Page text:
Journey back in time
at this Colonial-era house and museum, a National Historic Landmark
that tells the story of the Stockbridge Mohicans and John Sergeant,
first missionary to the Mohican Indians. It not only provides
a glimpse into Colonial history, but also the Native American
tribe that lived here.
In the mid-1730s, the Mohicans living in western Massachusetts
gave permission for a young minister to live among them. The Reverend
John Sergeant lived in a simple cabin until he married Abigail
Williams in 1739 and built the Mission House around 1742.
Originally located on Prospect Hill in Stockbridge, this National
Historic Landmark was carefully disassembled, moved, and restored
between 1926 and 1930 by Miss Mabel Choate (then owner of nearby
Naumkeag, which is now also a Trustees property) at its present
location on Main Street. From 1928 to 1933, noted landscape architect
Fletcher Steele designed the Colonial Revival garden, which features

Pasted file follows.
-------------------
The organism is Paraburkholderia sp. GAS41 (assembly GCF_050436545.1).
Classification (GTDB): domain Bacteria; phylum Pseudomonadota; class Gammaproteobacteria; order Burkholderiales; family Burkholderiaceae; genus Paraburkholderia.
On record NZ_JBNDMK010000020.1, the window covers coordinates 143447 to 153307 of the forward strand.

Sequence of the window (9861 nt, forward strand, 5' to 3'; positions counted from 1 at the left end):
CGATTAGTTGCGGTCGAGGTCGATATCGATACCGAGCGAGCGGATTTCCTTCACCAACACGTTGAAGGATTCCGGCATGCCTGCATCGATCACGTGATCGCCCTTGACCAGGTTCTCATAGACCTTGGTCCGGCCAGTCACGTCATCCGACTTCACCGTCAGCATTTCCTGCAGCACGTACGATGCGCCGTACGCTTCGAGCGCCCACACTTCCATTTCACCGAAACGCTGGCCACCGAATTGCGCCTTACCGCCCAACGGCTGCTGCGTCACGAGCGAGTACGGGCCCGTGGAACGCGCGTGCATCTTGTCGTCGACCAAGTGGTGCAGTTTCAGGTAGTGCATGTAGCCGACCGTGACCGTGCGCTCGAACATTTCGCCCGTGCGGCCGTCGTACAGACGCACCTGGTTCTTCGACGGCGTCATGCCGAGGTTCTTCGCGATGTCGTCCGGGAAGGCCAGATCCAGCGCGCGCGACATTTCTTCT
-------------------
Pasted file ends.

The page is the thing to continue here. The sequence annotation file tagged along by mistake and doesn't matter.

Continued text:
a colonial-style dooryard garden of circular brick paths enclosed
by a cypress fence. A kitchen garden divided by crushed stone
walkways contains 100 herbs, perennials, and annuals that had
culinary or medicinal value to early colonists. A replica of an
old cobbler shop serves as the entrance to the property.
The house showcases an outstanding collection of 18th-century
American furniture and decorative arts. A grape arbor in the Well
Courtyard behind the Mission House leads to a small Native American
museum that tells the story of the Mohicans through artifacts
gathered by Mabel Choate in the early 1930s, as well as stories
and anecdotes from Mohicans today. The Mission House is owned
and managed by The Trustees of Reservations.
The grounds are open year-round, daily, sunrise to sunset; the
house is open seasonally for tours and for groups by advance reservation.
Allow a minimum of half an hour for the Indian Museum and Gardens,
plus 45 more minutes for the house tour, and 60 more minutes if
you’d like to explore the Quest along Main Street.